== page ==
dc.subjectSpanish language -- Readers.en_US
dc.subjectReading (Elementary)en_US
dc.subjectBasal reading instruction.en_US
dc.titleTHE CONTEMPORARY SPANISH BASAL IN THE UNITED STATES.en_US
dc.typetexten_US
dc.typeDissertation-Reproduction (electronic)en_US
dc.identifier.oclc698375908en_US
thesis.degree.grantorUniversity of Arizonaen_US
thesis.degree.leveldoctoralen_US
dc.contributor.committeememberGoodman, Yettaen_US
dc.identifier.proquest8711630en_US
thesis.degree.disciplineElementary Educationen_US
thesis.degree.disciplineGraduate Collegeen_US
thesis.degree.namePh.D.en_US
refterms.dateFOA2018-08-22T14:40:58Z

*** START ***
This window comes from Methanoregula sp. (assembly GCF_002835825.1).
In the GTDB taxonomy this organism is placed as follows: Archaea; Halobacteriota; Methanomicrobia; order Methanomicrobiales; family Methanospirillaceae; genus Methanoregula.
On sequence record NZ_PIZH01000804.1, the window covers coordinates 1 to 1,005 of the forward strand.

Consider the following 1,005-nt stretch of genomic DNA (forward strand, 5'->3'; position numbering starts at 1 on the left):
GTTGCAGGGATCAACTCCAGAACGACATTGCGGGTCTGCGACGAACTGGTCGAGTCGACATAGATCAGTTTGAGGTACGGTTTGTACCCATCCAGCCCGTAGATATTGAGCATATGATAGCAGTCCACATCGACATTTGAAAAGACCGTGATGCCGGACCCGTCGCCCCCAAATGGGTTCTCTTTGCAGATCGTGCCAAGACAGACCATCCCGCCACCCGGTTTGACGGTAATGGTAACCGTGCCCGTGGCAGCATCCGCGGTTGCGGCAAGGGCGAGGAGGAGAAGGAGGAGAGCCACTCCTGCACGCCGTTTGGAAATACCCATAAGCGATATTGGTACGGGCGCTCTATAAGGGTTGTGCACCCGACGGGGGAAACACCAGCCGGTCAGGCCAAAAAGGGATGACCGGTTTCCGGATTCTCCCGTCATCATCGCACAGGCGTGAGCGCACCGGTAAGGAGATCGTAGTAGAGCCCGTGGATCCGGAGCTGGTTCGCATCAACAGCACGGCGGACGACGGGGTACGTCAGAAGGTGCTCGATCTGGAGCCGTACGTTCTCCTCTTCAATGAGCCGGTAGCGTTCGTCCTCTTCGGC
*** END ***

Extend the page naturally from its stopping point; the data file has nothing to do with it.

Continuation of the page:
html.description.abstractContemporary Spanish basal readers, published for use in elementary bilingual Spanish/English classrooms in the United States, reflect a technological view of curriculum, a behavioristic view of learning, and a part to whole view of reading. Although teacher's guides and promotional materials for the basal series make reference to recent reading theory and research, the basal materials themselves, when examined from a theoretical perspective, demonstrate little understanding of the reading process. Six basal reading programs, published since 1980, were studied: Addison Wesley's Hagamos Caminos; Scott Foresman's Focus: Leer para triunfar; Houghton Mifflin's Programa de lectura en espanol de Houghton Mifflin; Macmillan's Mil Maravillas; Economy's Economy Spanish Reading Program; and Santillana's Lectura en dos idiomas. Each series was surveyed using the Program Profile Continuum Survey and then analyzed in depth with the Spanish Program Profile Instrument. Both evaluation instruments focus on reading, language, learning, and teaching theory. The results of the study of the six series suggest the programs are more alike than different. These similarities can be summarized as follows: (1) Despite the fact that the series approach print differently, the ultimate goal of skill exercises in all the series is word identification. (2) Recent comprehension theory is discussed in the teacher's guides, but comprehension questions reflect the idea that comprehension is a product rather than a process. (3) Student text is carefully controlled and often repetitious because the assumption is that language is habit. (4) The language of the majority of the student text in all of the series is adapted. (5) The materials reflect the view that the teacher is a technician leading the passive learner. (6) The scope and sequence of the programs sets many students up for failure because each step is dependent upon mastery of the previous steps. The materials of the Spanish basal reading programs studied do not reflect the current state of knowledge about the reading process in Spanish. Alternate programs using a whole language approach to learning would allow Hispanic students to choose their own reading, write their own stories, and become literate in their first language.